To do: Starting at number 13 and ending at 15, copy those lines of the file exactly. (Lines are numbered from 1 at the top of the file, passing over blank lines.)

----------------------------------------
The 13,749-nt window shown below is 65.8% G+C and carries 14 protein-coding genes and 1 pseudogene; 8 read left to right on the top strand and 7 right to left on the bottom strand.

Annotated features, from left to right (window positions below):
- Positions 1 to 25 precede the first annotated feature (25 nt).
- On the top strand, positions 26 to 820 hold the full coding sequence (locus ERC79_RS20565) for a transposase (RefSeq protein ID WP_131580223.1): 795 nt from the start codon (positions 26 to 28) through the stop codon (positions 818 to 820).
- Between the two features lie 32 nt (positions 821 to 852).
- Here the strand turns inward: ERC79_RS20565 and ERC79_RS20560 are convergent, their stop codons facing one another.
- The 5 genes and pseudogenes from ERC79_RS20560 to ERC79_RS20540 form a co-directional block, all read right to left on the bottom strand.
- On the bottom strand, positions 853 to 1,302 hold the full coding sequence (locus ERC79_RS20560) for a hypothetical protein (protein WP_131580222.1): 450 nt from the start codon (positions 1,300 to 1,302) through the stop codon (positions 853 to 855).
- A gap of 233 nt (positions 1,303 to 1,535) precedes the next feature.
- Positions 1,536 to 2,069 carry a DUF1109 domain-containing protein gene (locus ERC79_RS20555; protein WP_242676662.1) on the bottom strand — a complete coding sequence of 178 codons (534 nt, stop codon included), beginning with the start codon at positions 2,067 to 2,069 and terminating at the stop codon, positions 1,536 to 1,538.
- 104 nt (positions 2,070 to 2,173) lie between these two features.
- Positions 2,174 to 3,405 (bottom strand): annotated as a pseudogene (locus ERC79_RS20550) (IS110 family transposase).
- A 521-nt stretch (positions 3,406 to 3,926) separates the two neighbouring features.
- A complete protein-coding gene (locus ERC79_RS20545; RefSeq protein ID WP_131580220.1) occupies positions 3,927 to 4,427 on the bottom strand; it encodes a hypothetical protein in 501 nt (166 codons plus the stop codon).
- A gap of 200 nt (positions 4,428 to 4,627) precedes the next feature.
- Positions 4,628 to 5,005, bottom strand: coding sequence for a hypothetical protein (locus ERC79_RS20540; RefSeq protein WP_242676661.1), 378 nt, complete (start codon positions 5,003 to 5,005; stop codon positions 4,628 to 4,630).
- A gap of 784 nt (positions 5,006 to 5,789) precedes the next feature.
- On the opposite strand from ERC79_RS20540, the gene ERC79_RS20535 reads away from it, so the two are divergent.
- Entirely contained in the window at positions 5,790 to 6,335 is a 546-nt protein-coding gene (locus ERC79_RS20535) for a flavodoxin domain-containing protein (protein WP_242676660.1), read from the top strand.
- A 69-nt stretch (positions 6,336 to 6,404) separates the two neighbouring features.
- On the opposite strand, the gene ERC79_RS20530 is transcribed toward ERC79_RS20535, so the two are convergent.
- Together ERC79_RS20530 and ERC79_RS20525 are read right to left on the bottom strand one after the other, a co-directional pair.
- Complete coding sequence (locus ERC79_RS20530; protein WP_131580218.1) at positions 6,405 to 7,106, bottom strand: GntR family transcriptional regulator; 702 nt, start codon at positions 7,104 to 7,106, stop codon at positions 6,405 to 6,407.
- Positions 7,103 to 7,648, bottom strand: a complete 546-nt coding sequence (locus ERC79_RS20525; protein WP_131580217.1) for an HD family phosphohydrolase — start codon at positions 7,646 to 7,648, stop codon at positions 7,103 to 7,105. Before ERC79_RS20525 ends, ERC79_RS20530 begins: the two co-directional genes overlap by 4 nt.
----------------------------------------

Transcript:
- A 521-nt stretch (positions 3,406 to 3,926) separates the two neighbouring features.
- A complete protein-coding gene (locus ERC79_RS20545; RefSeq protein ID WP_131580220.1) occupies positions 3,927 to 4,427 on the bottom strand; it encodes a hypothetical protein in 501 nt (166 codons plus the stop codon).
- A gap of 200 nt (positions 4,428 to 4,627) precedes the next feature.